Support GTFO by Shopping Amazon and Using Gaia GPS

gaiagps

Under Armour Ridge Reaper Review: 1800 Backpack

elk hunting gear arizona
Backpack in action, camo so good you can hardly see the pack against everything else
A couple years ago I picked up the Ridge Reaper 1800 Backpack to use on my whitetail hunts.  I needed something with decent capacity that wasn't split between multiple pockets to carry my insulated and outer layers on the walk to my deer stand, and being 6'5" that takes a decent sized backpack.  Unfortunately, Under Armour doesn't appear to make this pack anymore...so why am I talking about it?  Because it's a great pack that you should pick up if you find one used--and because recent marketing material has shown this pack--or one similar--in the Ridge Reaper Forest pattern, which didn't exist on the market, at least, when UA stopped making this pack which makes me believe that it could make a reappearance on store shelves.

If you want to see this backpack come back as badly as I do, consider contacting Under Armour--they're @underarmour and @UAhunt on Twitter and Instagram.

I've used this pack for a couple years on my deer hunts as a day pack and it's served me very well.  It has plenty of room to carry multiple layers that I'll store when it warms up or when I'm still-hunting, a couple smaller organizational pockets that can hold gloves/cap and binoculars and flashlight, and a couple stash pockets that hold my coffee thermos and shooting sticks.  It's darn comfortable for day hikes/hunts, but packing it full for an overnight trip definitely tested its comfort limits because it's a little too small for my frame.  As a result, the hip belt only reaches down as far as my waist and isn't able to put enough of the weight into my hips, making my shoulders carry a lot of the load.  I'm hoping I can find a good fix for that because my shoulders are killing me today.

Outside of the front pocket is a tie-down panel that is very adaptable.  As you can see in the photo, I've attached a Gerber paracord knife that I can reach back to grab for easy access.  I also attached a couple straps and a carabiner for on-demand attachment; I often use the carabiner to haul the pack into my treestand on white-tail hunts.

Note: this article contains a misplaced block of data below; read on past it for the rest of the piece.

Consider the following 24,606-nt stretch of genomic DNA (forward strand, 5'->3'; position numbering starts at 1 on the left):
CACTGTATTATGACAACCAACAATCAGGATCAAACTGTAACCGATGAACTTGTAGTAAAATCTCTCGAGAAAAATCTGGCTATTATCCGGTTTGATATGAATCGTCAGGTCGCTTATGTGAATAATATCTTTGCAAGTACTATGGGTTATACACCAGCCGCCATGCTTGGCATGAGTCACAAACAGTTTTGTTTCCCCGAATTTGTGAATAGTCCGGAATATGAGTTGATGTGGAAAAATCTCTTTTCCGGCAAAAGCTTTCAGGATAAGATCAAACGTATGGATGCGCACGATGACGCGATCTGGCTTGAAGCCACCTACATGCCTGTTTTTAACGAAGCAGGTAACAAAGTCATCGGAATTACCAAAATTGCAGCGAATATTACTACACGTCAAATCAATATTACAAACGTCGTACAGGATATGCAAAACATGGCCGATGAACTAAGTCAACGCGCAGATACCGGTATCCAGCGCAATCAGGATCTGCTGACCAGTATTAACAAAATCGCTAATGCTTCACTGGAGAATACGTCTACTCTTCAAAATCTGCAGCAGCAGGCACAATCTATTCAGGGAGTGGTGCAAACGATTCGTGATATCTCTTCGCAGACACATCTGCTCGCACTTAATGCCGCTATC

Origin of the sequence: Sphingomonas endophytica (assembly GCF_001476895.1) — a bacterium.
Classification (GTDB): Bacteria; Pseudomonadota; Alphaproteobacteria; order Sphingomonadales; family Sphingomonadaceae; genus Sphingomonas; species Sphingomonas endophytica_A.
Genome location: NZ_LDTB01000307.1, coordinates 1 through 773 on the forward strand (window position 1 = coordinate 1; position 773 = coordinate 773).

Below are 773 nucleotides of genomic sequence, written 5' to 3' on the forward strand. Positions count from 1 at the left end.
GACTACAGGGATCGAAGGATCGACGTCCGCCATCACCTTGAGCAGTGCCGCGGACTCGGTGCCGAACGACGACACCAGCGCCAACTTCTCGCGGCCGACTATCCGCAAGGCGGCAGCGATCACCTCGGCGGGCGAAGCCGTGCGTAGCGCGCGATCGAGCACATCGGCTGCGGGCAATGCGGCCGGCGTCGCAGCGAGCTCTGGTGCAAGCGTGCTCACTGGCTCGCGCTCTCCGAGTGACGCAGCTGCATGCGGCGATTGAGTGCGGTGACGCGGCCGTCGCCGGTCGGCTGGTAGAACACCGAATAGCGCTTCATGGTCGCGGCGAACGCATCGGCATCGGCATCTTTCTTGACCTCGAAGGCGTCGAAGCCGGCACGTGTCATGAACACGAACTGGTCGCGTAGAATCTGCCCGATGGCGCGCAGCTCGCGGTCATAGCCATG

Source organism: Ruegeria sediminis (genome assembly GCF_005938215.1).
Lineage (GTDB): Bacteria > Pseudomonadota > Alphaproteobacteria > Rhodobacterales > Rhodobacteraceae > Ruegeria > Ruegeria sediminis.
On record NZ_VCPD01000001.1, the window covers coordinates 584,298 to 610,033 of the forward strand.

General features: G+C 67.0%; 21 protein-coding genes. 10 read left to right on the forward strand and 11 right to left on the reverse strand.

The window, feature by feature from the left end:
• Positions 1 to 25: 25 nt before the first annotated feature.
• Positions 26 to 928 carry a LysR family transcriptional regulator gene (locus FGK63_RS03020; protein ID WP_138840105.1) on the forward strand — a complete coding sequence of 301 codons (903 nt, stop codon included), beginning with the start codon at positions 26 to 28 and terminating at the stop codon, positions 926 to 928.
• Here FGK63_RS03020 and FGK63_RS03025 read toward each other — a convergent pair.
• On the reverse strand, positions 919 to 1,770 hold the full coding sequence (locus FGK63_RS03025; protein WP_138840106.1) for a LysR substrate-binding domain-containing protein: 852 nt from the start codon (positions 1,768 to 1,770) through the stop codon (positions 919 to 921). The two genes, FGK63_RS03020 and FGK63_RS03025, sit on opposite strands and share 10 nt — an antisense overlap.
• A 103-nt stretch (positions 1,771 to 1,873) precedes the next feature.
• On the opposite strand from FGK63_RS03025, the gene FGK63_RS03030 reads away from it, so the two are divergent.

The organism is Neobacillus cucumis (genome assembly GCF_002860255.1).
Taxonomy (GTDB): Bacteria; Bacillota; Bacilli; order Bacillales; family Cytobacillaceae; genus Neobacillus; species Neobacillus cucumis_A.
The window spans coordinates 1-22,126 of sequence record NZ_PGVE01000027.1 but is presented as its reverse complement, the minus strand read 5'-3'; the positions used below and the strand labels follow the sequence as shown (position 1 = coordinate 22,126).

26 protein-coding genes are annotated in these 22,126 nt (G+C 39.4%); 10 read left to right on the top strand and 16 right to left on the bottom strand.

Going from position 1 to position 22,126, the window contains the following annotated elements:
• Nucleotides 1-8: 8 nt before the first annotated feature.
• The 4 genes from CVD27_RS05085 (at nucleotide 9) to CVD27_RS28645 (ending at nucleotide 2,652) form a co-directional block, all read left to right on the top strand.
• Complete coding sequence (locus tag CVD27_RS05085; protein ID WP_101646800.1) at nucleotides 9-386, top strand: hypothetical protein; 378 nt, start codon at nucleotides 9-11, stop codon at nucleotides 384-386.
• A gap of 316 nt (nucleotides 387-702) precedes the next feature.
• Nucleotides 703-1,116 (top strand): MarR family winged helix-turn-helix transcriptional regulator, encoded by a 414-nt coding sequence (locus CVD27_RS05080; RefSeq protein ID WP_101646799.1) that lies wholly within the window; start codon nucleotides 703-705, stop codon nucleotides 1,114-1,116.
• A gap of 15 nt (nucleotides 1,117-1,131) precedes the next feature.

It also has a weapon holder that stows in it's own pocket up behind the tie-down panel when not in use.  When needed, just pull it out and adjust the length to what your weapon needs, then use the two buckles near the top to keep it secure while traveling.  If weather hits, or you need high visibility, pull out the blaze-orange rain cover out of its pocket...need rain protection without the color?  just turn it around and blaze becomes brown.   These dedicated pockets can also be used as extra quick-access pockets--that's where I often like to store my first aide kit so it's quickly accessible but not in a high-use pocket that it might fall out of.

Even though this is only 1800 cubic inches (around 30 liters), I was still able to pack it with everything I'd need for an overnight trip in summer weather.  I don't remember if the 2800 cubic inch version was unavailable in my pattern or if I decided I didn't need that big for white tail, but now that I'm elk hunting I do wish I had the 15 extra liters of storage so I could more easily do a multi-day trip.

I'm planning to use this pack on my elk hunt as a day/1-night pack.  Once I'm in the cooler weather of October, however, I'll probably have to carry some items in a compression sack tied down to the outside of the pack since it's full to the brim already.  The biggest limiter on how many nights it can take me away from base camp is the amount of water I can carry in addition to the other necessities--I had 5 liters yesterday and that's about all I can get Regardless, I was pretty impressed with myself and the pack over how much stuff got stuck into its 30 liters.


All the gear, in their compression sacks as packed

What I got into this 30l pack:

-Under Armour Ridge Reaper threadborne long sleeve shirt
-Under Armour Ridge Reaper base layer shirt
-Under Armour Ridge Reaper beanie
-Outdoor Research fleece gloves
-Buff brand merino buff
-Long underwear
-MSR Hubba Hubba tent
-3 liter MSR dromedary hydration bladder
-2 one-liter Vapur water pouches
-Jet boil minimo cook stove
-Jetboil fuel can (that I forgot to put into my stove)
-500ml titanium mug
-Marmot raincoat
-Columbia rain pants
-REI long/wide down sleeping bag
-Mountain Hardware Ghost Whisperer down coat
-Sea to Summit ultralight insulated sleeping pad
-Sea to Summit airchair frame
-2 Mountain House meals
-Snack mix, oatmeal, and granola
-Rat sack
-Google Nexus tablet (for maps and e-reader)
-Petzl rechargeable head lamp (I have the reacktik, the Bindi looks like a great lightweight option)
-Toiletries
-First Aide kit
-Toilet trowel

Everything I packed in, out of their compression sacks
Shopping through Amazon ads helps support Getting the Fun Out!
Post a Comment

Support GTFO by Shopping Amazon and Using Gaia GPS

gaiagps

Popular posts from this blog

Big Guy Gear Review: Under Armour Ridge Reaper

Everything you need to know and all the gear you need to have to hike Havasupai Falls.

Garmin Gear Deal Alert!! Updated with more deals!